Ethiopian army captures city from Tigray forces -sources
NAIROBI (Reuters) – Ethiopian government forces and their allies on Monday captured Shire, one of the biggest cities in the northern region of Tigray, from regional forces they have been battling on and off since late 2020, two diplomatic and humanitarian sources said.
The violence in Tigray, which has spilled over into neighbouring regions and drawn in the Eritrean military, has killed thousands of civilians, uprooted millions and left hundreds of thousands now facing possible famine.
The conflict stems from grievances rooted in periods of Ethiopia’s turbulent past when particular regional power blocs held sway over the country as a whole, and in tensions over the balance of power between the regions and the central state.
Shire is about 140 km (90 miles) northwest of Tigray’s regional capital Mekelle and hosts tens of thousands of people displaced from other areas by the conflict.
Just as news of Shire’s capture was breaking, United Nations Secretary General Antonio Guterres was calling for an immediate end to hostilities in Tigray and a return to peace talks sponsored by the African Union.
Guterres told reporters the United Nations was ready to support the bloc in every possible way to end the Ethiopian people’s “nightmare”.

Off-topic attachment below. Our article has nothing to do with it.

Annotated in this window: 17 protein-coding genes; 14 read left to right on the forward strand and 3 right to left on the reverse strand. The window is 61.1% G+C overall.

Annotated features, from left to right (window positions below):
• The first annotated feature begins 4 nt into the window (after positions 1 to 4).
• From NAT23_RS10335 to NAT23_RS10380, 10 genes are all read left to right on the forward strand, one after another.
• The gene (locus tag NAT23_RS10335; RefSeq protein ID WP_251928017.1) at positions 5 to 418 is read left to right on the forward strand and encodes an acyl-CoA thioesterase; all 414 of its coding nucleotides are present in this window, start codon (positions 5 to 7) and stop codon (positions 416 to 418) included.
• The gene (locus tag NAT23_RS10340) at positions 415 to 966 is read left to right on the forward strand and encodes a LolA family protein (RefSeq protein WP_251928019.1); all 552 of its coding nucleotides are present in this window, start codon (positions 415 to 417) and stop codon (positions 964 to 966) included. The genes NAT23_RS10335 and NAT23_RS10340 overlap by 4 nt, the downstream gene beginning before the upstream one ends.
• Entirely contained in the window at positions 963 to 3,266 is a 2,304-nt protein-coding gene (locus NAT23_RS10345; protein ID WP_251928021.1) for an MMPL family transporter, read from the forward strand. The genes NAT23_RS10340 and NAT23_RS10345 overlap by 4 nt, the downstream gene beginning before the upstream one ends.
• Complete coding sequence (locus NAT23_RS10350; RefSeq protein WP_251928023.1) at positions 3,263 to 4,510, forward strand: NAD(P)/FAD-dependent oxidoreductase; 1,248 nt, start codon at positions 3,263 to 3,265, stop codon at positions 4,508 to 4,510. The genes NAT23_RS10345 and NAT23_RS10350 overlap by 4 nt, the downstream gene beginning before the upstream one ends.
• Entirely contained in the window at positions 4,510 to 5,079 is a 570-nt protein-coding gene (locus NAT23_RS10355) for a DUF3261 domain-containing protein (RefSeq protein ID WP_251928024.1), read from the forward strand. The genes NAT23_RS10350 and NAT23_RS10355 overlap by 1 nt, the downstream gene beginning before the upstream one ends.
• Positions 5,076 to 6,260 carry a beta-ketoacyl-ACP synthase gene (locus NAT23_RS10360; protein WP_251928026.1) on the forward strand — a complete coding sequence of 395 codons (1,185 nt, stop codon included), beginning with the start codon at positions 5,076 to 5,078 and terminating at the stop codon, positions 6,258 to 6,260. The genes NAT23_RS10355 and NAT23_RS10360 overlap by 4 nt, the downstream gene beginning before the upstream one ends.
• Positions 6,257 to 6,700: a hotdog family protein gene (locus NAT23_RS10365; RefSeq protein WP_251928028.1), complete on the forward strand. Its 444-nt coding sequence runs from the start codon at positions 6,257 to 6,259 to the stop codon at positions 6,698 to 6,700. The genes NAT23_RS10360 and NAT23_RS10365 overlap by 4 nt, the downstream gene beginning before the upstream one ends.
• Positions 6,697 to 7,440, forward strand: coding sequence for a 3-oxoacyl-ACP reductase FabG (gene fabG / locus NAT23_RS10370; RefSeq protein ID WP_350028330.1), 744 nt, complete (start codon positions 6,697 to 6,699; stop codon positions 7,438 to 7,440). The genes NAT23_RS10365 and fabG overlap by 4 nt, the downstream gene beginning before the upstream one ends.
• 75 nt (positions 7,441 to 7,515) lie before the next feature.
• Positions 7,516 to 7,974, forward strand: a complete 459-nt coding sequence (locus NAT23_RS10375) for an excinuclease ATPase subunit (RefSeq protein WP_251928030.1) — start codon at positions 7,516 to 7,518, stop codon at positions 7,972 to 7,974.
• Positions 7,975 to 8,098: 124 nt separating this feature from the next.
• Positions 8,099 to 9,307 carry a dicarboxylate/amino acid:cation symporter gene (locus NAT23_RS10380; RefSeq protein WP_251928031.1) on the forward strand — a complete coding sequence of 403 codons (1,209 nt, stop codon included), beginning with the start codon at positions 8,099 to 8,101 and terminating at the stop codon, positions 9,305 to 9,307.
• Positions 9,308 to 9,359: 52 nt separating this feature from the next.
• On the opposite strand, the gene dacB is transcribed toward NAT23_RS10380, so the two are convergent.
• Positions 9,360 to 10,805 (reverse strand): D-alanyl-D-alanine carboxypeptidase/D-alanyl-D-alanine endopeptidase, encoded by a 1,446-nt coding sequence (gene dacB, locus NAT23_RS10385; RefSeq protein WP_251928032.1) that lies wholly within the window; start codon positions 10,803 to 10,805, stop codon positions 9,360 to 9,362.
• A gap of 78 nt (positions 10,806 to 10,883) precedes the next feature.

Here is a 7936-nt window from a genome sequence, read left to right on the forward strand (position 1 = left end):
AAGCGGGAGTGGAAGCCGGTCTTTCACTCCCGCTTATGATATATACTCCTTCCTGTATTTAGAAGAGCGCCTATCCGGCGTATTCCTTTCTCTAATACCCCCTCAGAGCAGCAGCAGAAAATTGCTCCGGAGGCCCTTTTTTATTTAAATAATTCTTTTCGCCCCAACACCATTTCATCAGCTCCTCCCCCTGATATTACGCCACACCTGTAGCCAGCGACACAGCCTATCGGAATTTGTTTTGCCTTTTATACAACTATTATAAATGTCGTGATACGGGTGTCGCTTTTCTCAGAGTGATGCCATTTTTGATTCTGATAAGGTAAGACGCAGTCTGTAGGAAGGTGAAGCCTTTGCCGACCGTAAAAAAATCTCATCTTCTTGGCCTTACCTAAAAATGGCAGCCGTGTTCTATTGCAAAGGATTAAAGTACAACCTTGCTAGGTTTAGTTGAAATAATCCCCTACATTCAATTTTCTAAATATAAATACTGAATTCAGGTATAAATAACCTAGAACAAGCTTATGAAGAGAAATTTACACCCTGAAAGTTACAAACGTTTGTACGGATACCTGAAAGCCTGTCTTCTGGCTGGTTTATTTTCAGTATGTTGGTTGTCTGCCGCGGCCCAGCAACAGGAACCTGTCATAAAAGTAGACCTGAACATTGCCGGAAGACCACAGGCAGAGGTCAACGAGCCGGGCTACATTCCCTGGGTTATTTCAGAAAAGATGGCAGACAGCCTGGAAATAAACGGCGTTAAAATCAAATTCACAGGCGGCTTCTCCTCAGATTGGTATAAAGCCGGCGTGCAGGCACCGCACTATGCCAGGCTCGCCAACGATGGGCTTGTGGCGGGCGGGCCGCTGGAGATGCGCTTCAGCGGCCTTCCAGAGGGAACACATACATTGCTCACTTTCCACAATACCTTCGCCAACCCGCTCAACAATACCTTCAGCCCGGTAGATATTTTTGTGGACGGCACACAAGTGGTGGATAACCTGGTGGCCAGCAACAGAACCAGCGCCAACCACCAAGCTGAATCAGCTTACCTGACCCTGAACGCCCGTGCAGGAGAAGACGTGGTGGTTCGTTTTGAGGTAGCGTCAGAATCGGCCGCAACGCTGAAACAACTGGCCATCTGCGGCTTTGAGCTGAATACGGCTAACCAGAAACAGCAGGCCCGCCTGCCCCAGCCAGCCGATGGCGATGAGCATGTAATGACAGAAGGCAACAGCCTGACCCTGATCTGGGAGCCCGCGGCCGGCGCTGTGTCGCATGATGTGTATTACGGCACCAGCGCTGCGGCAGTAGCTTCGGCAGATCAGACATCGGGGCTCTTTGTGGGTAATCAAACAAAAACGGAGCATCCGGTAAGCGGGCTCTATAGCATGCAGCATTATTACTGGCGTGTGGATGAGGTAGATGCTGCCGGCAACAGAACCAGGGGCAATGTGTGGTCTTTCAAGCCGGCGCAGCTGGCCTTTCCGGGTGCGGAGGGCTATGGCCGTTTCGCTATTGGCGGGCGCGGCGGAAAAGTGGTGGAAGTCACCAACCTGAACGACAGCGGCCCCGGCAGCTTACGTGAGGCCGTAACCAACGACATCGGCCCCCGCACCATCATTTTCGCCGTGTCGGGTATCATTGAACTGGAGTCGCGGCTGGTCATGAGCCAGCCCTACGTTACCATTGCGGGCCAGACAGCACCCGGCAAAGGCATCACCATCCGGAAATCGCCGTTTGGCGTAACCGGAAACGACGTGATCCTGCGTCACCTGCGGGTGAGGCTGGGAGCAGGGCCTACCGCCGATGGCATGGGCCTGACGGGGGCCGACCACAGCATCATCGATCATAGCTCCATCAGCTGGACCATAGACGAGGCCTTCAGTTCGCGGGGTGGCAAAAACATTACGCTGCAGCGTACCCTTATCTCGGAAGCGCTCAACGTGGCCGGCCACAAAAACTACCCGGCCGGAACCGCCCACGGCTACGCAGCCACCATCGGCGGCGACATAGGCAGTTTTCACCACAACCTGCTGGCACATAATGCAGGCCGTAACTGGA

The European Union said the joint offensive by Ethiopian and Eritrean forces should stop immediately and the Eritreans should withdraw from Ethiopian territory. It also urged Tigray forces to refrain from any further military operations.
Spokespersons for the Ethiopian government and army, for the Eritrean government and for the Tigray forces did not respond to requests for comment on events in Shire.
In a post on Twitter, the Ethiopian foreign affairs ministry referred to “areas liberated and controlled” by the national army, saying the government was ready to ensure humanitarian access and ensure the safety of humanitarian workers. It did not specify which areas it was referring to.
An aid worker from the International Rescue Committee was among three people killed during an air strike on Shire on Friday.
On Sunday, Samantha Power, head of U.S. development agency USAID, said there was a significant risk of attacks on civilians if the Ethiopian and Eritrean armies took control of camps sheltering displaced civilians.
In September, a U.N. human rights commission said it had reasonable grounds to believe that war crimes had been committed by forces from both sides of the conflict, which have all denied perpetrating abuses.
Earlier on Monday, the Ethiopian government said it aimed to seize airports and other infrastructure currently under the control of the Tigray forces, even as it stated it was committed to a peaceful resolution of the conflict through peace talks.
The Tigray authorities said on Sunday their forces would abide by an immediate truce and said a “humanitarian catastrophe” was unfolding.
Both sides blame each other for breaking a ceasefire in August that had lasted since March.
Peace talks proposed for earlier this month in South Africa were delayed with no new date announced.
Western and African diplomats said they were concerned that the fighting in Tigray would further delay the start of any substantive talks. They also said the involvement of Eritrean troops was a major issue and it was unclear if the Ethiopian government had any control over its ally’s forces.
(Reporting by Nairobi newsroom; Writing by Estelle Shirbon,; Editing by James Macharia Chege and Angus MacSwan)